The prospective of obtaining such a decrease of prevalence with monotherapy had been indicated by Martinez and Bechelli7 regarding tropical Africa, in the areas where the socioeconomic situation is favorable and there is an effective control program. Since there is, mainly in Africa, a very high proportion of tuberculoid cases -in whom spontaneous regression of lesions occurs in 60%-80% of cases,8,9 and relapses are rare- an effective campaign could stabilize and reduce the prevalence to a variable degree in a relatively short period.

Relapses. A high proportion of inactive L cases treated only with sulfone have relapsed. 10-16

Quagliato, Bechelli and Marques15 observed in inactive L patients still on sulfone therapy that up to 3 years after bacterial negativity and clinical inactivity the number of relapses was small and increased substantially after 5, 9.5 or more years up to 30%.

The Marchoux Chemotherapy Study Group17 studied the frequency of relapses in MB patients after stopping treatment with rifampin-containing combined regimens. It was confirmed that relapses occurred late after completion of treatment (ultra-short courses, 3 of 6 months duration, 1 of 12 months, 2 of 24 months). A great majority of relapses described in the paper have been confirmed by mouse foot pad inoculation. Among 437 eligible patients, 384 have been seen at least once later than 12 months after completing treatment. Out of these 384, 255 had not received antileprosy treatment previously and 129 (33.6%) had received treatment.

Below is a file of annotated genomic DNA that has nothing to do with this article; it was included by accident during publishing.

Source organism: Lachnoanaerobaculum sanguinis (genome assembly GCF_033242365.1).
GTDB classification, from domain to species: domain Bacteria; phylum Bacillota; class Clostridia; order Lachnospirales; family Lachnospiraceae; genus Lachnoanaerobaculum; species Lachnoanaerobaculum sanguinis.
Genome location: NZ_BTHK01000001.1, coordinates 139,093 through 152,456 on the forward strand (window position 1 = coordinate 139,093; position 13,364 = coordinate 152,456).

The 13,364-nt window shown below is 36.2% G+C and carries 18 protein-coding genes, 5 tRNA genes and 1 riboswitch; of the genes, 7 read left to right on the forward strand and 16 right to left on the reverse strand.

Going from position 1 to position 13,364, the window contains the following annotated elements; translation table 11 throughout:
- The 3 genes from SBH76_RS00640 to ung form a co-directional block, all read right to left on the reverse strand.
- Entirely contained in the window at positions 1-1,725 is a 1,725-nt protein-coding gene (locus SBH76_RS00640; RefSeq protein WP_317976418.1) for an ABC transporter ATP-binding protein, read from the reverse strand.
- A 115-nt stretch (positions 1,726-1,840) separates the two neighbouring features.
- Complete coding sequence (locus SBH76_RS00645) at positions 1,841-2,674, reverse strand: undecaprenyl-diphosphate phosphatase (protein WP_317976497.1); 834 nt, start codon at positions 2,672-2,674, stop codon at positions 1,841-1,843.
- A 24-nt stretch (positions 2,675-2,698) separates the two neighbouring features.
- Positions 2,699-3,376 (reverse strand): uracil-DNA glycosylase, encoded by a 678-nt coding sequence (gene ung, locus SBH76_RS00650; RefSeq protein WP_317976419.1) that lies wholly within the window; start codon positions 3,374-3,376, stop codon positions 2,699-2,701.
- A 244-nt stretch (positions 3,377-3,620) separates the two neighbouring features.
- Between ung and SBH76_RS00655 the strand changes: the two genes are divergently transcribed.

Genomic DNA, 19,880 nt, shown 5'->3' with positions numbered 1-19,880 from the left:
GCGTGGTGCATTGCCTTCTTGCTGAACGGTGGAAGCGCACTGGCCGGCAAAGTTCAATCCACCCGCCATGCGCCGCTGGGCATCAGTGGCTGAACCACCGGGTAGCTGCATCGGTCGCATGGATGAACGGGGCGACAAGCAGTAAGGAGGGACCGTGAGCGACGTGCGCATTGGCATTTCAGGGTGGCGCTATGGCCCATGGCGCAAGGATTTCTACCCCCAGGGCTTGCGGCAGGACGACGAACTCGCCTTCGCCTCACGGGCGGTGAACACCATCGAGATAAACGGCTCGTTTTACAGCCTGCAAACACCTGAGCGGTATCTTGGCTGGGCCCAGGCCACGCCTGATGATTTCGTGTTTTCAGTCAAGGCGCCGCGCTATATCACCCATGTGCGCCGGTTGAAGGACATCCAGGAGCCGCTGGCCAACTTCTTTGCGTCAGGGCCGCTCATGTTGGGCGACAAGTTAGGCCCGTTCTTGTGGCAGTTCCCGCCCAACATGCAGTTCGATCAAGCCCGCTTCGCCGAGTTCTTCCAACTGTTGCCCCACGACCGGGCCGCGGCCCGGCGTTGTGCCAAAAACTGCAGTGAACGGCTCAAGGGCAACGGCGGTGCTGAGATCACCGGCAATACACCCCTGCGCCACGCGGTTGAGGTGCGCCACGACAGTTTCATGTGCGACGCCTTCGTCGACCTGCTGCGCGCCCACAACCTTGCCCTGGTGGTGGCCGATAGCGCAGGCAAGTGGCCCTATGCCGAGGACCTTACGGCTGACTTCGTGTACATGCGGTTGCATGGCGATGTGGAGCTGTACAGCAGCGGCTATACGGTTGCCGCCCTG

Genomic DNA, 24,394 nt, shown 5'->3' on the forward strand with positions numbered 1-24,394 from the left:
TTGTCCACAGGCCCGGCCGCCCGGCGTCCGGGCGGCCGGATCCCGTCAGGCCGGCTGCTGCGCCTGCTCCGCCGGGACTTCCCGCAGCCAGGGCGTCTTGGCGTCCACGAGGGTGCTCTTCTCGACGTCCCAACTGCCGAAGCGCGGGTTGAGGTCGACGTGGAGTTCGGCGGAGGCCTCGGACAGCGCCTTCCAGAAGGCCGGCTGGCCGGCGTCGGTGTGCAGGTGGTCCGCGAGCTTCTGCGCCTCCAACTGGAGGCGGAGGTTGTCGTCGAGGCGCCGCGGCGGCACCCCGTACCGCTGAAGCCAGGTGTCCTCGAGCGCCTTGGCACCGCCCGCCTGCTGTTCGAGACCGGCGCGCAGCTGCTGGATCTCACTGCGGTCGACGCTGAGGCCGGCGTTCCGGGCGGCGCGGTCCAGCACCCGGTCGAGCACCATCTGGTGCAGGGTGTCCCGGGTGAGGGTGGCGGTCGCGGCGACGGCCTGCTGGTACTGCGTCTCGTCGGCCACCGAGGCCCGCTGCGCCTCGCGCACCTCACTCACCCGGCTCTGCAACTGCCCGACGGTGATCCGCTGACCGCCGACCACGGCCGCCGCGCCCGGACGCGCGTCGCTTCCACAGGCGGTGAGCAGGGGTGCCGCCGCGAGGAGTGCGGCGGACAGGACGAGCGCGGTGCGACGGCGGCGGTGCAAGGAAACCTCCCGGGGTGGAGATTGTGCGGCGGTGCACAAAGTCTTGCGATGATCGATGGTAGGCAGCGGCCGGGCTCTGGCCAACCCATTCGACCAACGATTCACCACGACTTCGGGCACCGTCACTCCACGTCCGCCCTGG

The overall relapse rale among 384 patients was 17.7%. Among patients followed up for more than 1 year, relapse was 17.1% after 7 years and 25% after 10 years, higher among those with a BI > 5 (21.3%). "The risk of relapse was significantly smaller among those which achieved smear negativity (p < 0.01). However achievement of smear negativity does not guarantee that the patients will not relapse." ". . . Because of the late appearance of relapse patients should be followed-up for at least 7 to 10 years after completing chemotherapy. Only after a long period of follow-up may one draw final conclusions with respect to the efficacy of any RMP-containing combined regimen, including WHO/MDT. . . . Therefore the relative low relapse among patients treated with WHO/MDT must be interpreted with caution pending longer followup. Because millions of leprosy patients have been or currently are being treated with the WHO/MDT regimen, we strongly suggest that the MB patients, especially those whose BI is still high after completion of treatment, be closely followed-up."